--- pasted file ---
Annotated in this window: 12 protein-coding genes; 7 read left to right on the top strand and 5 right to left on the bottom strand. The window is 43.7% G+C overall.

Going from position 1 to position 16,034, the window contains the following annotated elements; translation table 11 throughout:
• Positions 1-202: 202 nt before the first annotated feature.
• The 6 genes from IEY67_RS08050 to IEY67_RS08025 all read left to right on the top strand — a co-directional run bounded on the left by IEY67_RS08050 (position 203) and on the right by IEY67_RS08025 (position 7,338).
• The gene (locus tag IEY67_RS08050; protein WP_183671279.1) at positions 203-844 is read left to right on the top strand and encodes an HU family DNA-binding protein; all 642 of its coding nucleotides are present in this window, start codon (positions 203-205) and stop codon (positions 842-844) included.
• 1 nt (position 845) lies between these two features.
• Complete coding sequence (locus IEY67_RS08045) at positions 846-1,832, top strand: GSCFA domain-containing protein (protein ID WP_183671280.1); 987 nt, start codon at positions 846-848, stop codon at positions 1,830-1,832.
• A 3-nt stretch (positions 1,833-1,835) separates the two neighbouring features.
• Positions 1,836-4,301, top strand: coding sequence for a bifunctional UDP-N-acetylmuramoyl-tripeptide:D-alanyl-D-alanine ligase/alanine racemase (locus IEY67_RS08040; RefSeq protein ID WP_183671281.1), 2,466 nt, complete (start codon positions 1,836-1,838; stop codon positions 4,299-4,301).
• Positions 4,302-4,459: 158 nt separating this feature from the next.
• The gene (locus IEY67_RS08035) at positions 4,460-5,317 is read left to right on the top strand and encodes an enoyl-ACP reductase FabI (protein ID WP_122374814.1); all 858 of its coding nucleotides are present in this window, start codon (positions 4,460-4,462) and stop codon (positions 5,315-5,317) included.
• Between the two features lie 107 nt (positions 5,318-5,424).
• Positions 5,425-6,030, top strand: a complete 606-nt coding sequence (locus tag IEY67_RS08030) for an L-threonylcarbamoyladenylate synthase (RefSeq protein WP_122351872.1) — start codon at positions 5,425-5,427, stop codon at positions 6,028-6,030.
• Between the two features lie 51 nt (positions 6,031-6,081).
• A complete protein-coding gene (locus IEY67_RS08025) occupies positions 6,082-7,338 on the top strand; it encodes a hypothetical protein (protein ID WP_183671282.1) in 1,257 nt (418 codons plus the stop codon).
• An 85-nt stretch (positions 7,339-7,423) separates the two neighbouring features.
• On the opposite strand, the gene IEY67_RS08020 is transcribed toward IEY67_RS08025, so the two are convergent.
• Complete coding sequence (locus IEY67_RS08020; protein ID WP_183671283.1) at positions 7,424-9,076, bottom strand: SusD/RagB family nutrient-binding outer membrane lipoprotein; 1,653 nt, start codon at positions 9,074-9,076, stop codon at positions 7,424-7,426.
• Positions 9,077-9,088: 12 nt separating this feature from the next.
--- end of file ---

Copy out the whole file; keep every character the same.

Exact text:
Annotated in this window: 12 protein-coding genes; 7 read left to right on the top strand and 5 right to left on the bottom strand. The window is 43.7% G+C overall.

Going from position 1 to position 16,034, the window contains the following annotated elements; translation table 11 throughout:
• Positions 1-202: 202 nt before the first annotated feature.
• The 6 genes from IEY67_RS08050 to IEY67_RS08025 all read left to right on the top strand — a co-directional run bounded on the left by IEY67_RS08050 (position 203) and on the right by IEY67_RS08025 (position 7,338).
• The gene (locus tag IEY67_RS08050; protein WP_183671279.1) at positions 203-844 is read left to right on the top strand and encodes an HU family DNA-binding protein; all 642 of its coding nucleotides are present in this window, start codon (positions 203-205) and stop codon (positions 842-844) included.
• 1 nt (position 845) lies between these two features.
• Complete coding sequence (locus IEY67_RS08045) at positions 846-1,832, top strand: GSCFA domain-containing protein (protein ID WP_183671280.1); 987 nt, start codon at positions 846-848, stop codon at positions 1,830-1,832.
• A 3-nt stretch (positions 1,833-1,835) separates the two neighbouring features.
• Positions 1,836-4,301, top strand: coding sequence for a bifunctional UDP-N-acetylmuramoyl-tripeptide:D-alanyl-D-alanine ligase/alanine racemase (locus IEY67_RS08040; RefSeq protein ID WP_183671281.1), 2,466 nt, complete (start codon positions 1,836-1,838; stop codon positions 4,299-4,301).
• Positions 4,302-4,459: 158 nt separating this feature from the next.
• The gene (locus IEY67_RS08035) at positions 4,460-5,317 is read left to right on the top strand and encodes an enoyl-ACP reductase FabI (protein ID WP_122374814.1); all 858 of its coding nucleotides are present in this window, start codon (positions 4,460-4,462) and stop codon (positions 5,315-5,317) included.
• Between the two features lie 107 nt (positions 5,318-5,424).
• Positions 5,425-6,030, top strand: a complete 606-nt coding sequence (locus tag IEY67_RS08030) for an L-threonylcarbamoyladenylate synthase (RefSeq protein WP_122351872.1) — start codon at positions 5,425-5,427, stop codon at positions 6,028-6,030.
• Between the two features lie 51 nt (positions 6,031-6,081).
• A complete protein-coding gene (locus IEY67_RS08025) occupies positions 6,082-7,338 on the top strand; it encodes a hypothetical protein (protein ID WP_183671282.1) in 1,257 nt (418 codons plus the stop codon).
• An 85-nt stretch (positions 7,339-7,423) separates the two neighbouring features.
• On the opposite strand, the gene IEY67_RS08020 is transcribed toward IEY67_RS08025, so the two are convergent.
• Complete coding sequence (locus IEY67_RS08020; protein ID WP_183671283.1) at positions 7,424-9,076, bottom strand: SusD/RagB family nutrient-binding outer membrane lipoprotein; 1,653 nt, start codon at positions 9,074-9,076, stop codon at positions 7,424-7,426.
• Positions 9,077-9,088: 12 nt separating this feature from the next.